The North American electric power infrastructure is a highly complex dynamical system. The reliable operation of the power generation and delivery system requires the multi-level interactions and integration of numerous specialized component technologies and systems. While advancing the capabilities and performance of individual system components is important to enable progress, it is essential to remain focused on solving larger systemic challenges in order to successfully achieve a fully operable Smart Grid.
Before fully implementing the Smart Grid nationwide, during 1998-2008 I proposed that Smart Grid development start with “microgrids” that begin at loads, or at a building level, and extend to larger power delivery systems. More specifically, in 2008-2010 I proposed using the University of Minnesota as a “Smart Grid Sandbox” where companies could contribute their Smart Grid technologies and expertise as an experimentation and assessment “Smart Grid Sandbox” to determine what works well (reliably, securely, efficiently, and makes good business sense) in the end-to-end Smart Grid overlaid system.
As part of the Smart Grid Sandbox, there would be four primary phases (from “micro” to “macro” assessment and deployment, all centered around enabling services):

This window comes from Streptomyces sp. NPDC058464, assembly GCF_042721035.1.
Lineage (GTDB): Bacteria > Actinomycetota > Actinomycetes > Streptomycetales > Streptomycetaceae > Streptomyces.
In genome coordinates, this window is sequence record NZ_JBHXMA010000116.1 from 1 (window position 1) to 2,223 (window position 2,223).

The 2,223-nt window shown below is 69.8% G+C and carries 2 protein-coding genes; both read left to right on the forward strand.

- Smart Room
- Smart Grid School/Building
- Smart Grid U™
- Smart Grid City
The transformation of the University of Minnesota’s Twin Cities’ and Morris campuses along with the UMore Park into SmartGridU™s would consist of several elements:
- DEVELOP system models, algorithms and tools for successfully integrating the components (generation, storage and loads) within a microgrid in these locations
- CONDUCT “wind tunnel” data-driven simulation testing of smart grid designs, alternative architectures and technology assessments, utilizing the University as a living laboratory
- BUILD A ROADMAP to achieve a “Net Zero Smart Grid” (Net Zero Energy) at the large-scale community level (i.e. – a self-contained, intelligent electricity and energy infrastructure able to match renewable energy supply to the electricity demand)
To achieve the objective of Net Zero Energy (NZE), campus facility managers need new technical approaches for energy planning and operations that will:
- Provide the capability to optimally reconfigure energy systems to accommodate new construction, building renovations, and to make best use of affordable deployments and equipment upgrades
- Optimize the real?time operation of all demand side equipment, and make best use of on?site power generation and energy storage options, which include a phased-in plan for electrification of transportation
Once the Smart Grid, from “micro” to “macro” concepts and implementations in the Sandbox become fully assessed, “stress-tested” and operable, the local and national stakeholders, public and private, can better assess pathways forward and to manage risks in implementing the Smart Grid across the nation as a more secure and efficient power grid.
Dr. Massoud Amin is the Director of the Technological Leadership Institute (TLI) at the University of Minnesota – Twin Cities. TLI offers Masters of Science programs in security technologies, management of technology and infrastructure systems engineering.